[ 420 Pa. Page 287]

    on the 'sudden stop' doctrine, the unusual or extraordinary character of the stop must be shown before the transit company is required to produce a reasonable and satisfactory explanation for the actions of the operator." In Lambert, supra, we said: "'An inference of negligence on the part of the common carrier is not called for if its action is sufficiently explained.' Stopping to avoid a collision with a person or object has been recognized consistently as a sufficient explanation for a sudden stop."

If, however, in the explanation, negligence on the part of the carrier is shown to have contributed to the accident, the carrier is liable. If the plaintiff introduces evidence of defendant's negligence rather than relying upon the inference of negligence, the above stated rule is inapplicable. The jury, in considering the evidence, concluded that the bus driver's speed was excessive under the circumstances and contributed to appellee's injury.

Appellant's second contention is that the verdict was excessive. The granting or refusing of a motion for a new trial because of excessiveness is peculiarly within the discretion of the trial court and will not be interfered with by this court unless the record discloses a clear abuse of discretion. Hall v. George, 403 Pa. 563, 170 A.2d 367 (1961). As we stated in Kane v. Scranton Transit Co., 372 Pa. 496, 94 A.2d 560 (1953), we will not hold a verdict to be excessive unless it is ". . . 'so grossly excessive as to shock our sense of justice.'" (See other cases cited therein). In view of the severe injuries suffered by appellant, the long period of hospitalization required, her necessity to continue to wear a back support, and her testimony that she has continued to suffer from severe headaches, etc., we cannot say that our sense of justice was shocked. Plaintiff sustained special damages amounting to approximately $6,500. The jury in all probability made the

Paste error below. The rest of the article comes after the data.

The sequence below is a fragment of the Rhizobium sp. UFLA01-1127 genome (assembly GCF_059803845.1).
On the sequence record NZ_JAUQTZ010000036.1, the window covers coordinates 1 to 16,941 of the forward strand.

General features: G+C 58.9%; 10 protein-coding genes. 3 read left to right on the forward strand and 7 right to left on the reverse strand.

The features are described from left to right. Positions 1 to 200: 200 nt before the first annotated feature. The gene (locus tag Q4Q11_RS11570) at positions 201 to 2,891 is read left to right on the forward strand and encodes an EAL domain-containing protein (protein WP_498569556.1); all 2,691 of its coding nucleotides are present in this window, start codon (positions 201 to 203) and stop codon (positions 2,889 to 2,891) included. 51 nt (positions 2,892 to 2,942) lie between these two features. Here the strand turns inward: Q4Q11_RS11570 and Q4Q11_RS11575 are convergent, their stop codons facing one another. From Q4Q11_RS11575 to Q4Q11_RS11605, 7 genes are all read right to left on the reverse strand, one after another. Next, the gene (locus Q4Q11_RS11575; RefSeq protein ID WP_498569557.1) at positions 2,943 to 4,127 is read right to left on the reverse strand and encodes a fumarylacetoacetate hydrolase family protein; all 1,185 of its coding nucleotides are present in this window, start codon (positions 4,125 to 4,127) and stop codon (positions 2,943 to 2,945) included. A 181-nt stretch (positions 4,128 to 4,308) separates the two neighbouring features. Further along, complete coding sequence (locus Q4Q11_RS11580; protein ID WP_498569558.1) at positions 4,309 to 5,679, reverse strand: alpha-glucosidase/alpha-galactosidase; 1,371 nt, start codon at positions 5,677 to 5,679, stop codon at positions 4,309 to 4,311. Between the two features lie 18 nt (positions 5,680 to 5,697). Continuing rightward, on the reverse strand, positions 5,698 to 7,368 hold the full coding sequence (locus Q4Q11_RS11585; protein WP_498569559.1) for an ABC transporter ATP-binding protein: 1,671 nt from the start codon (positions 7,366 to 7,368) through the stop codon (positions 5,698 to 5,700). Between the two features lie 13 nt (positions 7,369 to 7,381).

[ 420 Pa. Page 288]

    award for past, present and future pain and suffering, and we will not attempt to substitute our judgment for its in determining this monetary amount. Skoda v. W. Penn Power Co., 411 Pa. 323, 191 A.2d 822 (1963).

This brings us to the third point raised by appellant, that the trial court erred in its charge to the jury concerning future pain and suffering. We believe this contention is without merit. In Wallace v. Penna. R. R. Co., 222 Pa. 556, 71 A. 1086 (1909), it was said: ". . . the jury may and should award compensation for future pain and suffering whenever the evidence furnishes just ground for the belief that such pain and suffering will likely or probably ensue. This standard has met with the approval and sanction of this court in every case, and that without qualification." (See cases cited therein). Appellee testified as to her continuing pain, of her necessity to wear a back brace, continuing headaches, etc. Her testimony is supported by that of her physician: "Q. Can you give us an opinion as to her prognosis? A. Well, my opinion in the prognosis would be that it is guarded. The patient continues to have headaches from the cerebral concussion, and it will last for time and time again. God only knows how long it will last. Secondly, the backache, she continues to complain of her back where the fracture was present at L-3, and pain down her legs and in the lower back because of the spasm that took place in those muscles when the fracture was present and the injury. She will continue to complain of this condition. . . (Emphasis supplied). Q. Is there any sign of recovery in the near future? A. At the present time she shows no sign of complete recovery." (Emphasis supplied).

This testimony provided sufficient evidence for the jury to weigh in considering that appellee's pain and suffering would continue into the future.

Judgment affirmed.


Judgment affirmed.

[ 420 Pa. Page 289]

Dissenting Opinion by Mr. Chief Justice Bell:

I would reverse the judgment entered by the Court below and enter judgment non obstante veredicto for the Philadelphia Transportation Company. The speed of the bus was not the proximate cause of the accident in this case, and without this there was absolutely no evidence to establish that any negligence of the P.T.C. caused plaintiff's injuries.